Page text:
In the United States, new plant varieties can be protected through three types of intellectual property (IP): plant patents, utility patents, and plant variety protection. Additionally, plant breeders can also protect information of value as trade secrets.
The United States Patent and Trademark Office (USPTO) issues plant patents for new and distinct asexually-reproduced plants, and utility patents for eligible patent-related inventions including genes, traits, methods, and plant parts. Both plant patents and utility patents have a term of 20 years from the filing date of the application. For more information about plant patents, see the USPTO’s Plant patent webpage; for more information about utility patents, see the USPTO’s Utility Patent Application Filing Guide.
The Plant Variety Protection Office (PVPO) of the U.S. Department of Agriculture (USDA) provides intellectual property protection in the form of plant variety protection certificates to breeders of new varieties of seeds, tubers, and asexually propagated plants. The certificates protect varieties for 20 years (25 years for vines and trees). The USPTO works closely with the PVPO and other U.S. government agencies to lead coordinated IP policy development. See the USDA’s Plant Variety Protection webpage for more information about plant variety protection certificates.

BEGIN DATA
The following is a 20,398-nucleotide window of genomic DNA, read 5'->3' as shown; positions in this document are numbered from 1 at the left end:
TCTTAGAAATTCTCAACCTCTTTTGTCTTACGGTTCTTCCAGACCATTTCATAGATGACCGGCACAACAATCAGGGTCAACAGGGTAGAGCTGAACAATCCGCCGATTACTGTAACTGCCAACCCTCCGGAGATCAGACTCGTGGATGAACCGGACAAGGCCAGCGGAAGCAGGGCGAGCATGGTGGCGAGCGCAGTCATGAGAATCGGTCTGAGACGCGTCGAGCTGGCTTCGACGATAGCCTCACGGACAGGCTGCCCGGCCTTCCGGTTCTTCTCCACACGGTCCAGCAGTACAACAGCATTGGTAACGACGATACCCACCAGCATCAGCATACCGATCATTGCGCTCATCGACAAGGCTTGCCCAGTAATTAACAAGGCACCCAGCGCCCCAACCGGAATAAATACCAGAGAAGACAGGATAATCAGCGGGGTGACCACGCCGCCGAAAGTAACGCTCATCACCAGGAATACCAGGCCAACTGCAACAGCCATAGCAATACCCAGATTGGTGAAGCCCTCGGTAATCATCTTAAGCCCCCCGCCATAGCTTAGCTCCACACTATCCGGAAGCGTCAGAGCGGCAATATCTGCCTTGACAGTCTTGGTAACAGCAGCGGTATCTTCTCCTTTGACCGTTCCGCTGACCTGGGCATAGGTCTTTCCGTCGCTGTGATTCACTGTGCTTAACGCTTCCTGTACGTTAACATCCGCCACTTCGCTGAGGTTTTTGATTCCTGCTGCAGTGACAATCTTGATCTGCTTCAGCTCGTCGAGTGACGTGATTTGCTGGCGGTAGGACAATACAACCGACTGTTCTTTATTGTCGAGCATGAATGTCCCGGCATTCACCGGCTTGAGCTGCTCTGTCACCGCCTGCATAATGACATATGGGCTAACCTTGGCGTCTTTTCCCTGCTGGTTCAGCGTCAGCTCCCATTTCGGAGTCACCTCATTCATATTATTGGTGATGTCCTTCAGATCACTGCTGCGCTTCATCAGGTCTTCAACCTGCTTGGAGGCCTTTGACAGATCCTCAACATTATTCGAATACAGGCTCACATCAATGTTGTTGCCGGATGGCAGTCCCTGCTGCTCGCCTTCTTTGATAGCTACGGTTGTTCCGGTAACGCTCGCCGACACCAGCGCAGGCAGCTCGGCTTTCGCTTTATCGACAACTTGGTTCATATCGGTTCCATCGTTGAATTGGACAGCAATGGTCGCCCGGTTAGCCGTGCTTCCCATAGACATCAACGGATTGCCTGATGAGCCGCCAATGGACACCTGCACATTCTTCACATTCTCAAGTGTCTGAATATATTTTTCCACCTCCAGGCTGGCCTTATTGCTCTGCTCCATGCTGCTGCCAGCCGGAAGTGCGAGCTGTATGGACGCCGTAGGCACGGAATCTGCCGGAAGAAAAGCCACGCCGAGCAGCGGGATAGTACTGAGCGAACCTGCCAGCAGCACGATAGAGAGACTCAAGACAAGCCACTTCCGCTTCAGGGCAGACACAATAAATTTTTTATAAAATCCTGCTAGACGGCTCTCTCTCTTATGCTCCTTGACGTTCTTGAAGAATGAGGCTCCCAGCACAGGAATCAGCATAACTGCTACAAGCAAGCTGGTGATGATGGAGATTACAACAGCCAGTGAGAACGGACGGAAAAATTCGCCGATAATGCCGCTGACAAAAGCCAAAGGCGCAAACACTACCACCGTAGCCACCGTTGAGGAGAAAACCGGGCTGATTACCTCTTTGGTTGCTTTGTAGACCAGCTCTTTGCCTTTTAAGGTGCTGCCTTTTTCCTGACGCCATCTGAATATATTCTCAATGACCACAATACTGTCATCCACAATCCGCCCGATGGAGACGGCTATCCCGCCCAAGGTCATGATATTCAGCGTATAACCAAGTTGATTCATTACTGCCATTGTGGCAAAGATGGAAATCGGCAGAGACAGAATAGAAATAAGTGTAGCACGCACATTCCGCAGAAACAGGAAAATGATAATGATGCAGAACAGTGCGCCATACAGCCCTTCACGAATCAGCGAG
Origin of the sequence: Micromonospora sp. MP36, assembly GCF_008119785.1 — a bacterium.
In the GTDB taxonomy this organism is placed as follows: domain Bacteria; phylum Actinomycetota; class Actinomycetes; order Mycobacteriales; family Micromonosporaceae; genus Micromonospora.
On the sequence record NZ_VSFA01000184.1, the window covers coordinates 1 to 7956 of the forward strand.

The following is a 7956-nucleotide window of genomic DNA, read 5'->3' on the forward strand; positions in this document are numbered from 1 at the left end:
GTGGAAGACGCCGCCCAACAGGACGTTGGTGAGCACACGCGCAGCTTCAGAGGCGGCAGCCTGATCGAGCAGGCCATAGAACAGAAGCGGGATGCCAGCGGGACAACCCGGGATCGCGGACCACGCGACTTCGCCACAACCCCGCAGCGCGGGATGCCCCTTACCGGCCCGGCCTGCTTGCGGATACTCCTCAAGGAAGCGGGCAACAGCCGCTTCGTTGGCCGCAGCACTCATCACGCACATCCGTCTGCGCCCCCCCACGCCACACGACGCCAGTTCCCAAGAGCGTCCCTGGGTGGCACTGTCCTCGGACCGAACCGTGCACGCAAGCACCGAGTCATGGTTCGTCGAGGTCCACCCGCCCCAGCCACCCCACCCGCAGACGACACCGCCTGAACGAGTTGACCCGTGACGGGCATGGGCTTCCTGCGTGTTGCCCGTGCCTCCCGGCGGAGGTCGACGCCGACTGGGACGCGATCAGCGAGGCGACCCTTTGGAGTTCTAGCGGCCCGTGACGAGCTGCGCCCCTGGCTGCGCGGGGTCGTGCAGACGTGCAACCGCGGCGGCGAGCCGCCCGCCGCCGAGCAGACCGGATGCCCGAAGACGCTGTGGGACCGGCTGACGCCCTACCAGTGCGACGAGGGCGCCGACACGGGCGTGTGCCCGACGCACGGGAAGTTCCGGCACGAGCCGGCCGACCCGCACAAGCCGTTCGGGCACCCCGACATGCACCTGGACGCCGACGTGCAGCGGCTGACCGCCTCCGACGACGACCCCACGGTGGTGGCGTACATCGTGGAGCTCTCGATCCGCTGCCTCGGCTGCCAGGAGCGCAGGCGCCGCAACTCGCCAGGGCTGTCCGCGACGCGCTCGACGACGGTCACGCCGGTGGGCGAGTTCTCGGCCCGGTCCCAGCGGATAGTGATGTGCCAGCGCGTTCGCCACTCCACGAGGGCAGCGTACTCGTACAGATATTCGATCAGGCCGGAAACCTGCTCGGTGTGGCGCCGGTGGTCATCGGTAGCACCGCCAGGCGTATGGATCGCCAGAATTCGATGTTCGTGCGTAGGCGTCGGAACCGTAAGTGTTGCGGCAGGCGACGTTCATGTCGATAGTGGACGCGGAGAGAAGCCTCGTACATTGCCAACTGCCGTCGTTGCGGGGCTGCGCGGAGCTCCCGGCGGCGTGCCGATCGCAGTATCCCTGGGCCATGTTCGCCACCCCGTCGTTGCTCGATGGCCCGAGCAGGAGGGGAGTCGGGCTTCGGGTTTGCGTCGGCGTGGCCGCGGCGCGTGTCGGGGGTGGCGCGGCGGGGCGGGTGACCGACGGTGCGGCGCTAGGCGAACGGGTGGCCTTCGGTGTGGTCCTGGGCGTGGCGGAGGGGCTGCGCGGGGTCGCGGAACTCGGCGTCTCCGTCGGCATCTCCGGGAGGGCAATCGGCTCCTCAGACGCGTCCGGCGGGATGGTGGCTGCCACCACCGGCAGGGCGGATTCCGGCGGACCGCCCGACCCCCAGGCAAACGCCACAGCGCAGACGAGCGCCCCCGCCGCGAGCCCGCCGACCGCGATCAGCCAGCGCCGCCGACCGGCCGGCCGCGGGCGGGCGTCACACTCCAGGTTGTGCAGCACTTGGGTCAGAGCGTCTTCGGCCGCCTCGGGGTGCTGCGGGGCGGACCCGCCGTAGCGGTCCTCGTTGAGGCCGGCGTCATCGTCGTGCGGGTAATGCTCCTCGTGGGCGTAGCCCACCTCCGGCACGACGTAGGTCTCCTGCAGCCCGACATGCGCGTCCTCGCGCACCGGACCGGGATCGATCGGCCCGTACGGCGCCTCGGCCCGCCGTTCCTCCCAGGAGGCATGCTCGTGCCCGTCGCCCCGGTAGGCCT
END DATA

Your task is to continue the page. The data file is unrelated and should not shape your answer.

International Union for the Protection of New Varieties of Plants
The International Union for the Protection of New Varieties of Plants (UPOV) is an intergovernmental organization with headquarters in Geneva, Switzerland. UPOV’s objective is to provide and promote an effective system of plant variety protection, with the aim of encouraging the development of new varieties of plants, for the benefit of society. The USPTO leads the U.S. government at meetings of UPOV and provides educational programs for UPOV members. For more information on UPOV see the USPTO's UPOV webpage or the UPOV website.
International Treaty on Plant Genetic Resources for Food and Agriculture
In September 2016, the U.S. Senate ratified the International Treaty on Plant Genetic Resources for Food and Agriculture (ITPGRFA). The treaty creates an access and benefit sharing system for certain crops so that members may freely share plant seeds subject to the treaty’s standard material transfer agreement (SMTA). The United States deposited its instrument of ratification in December 2016 and became a member of the ITPGRFA in March 2017. The USPTO regularly contributes to the formulation of U.S. policy positions on farmers’ rights and IP matters in connection with the SMTA under the ITPGRFA. Additionally, the USPTO participates in an ad hoc experts group relating to farmers’ rights convened under the ITPGRFA.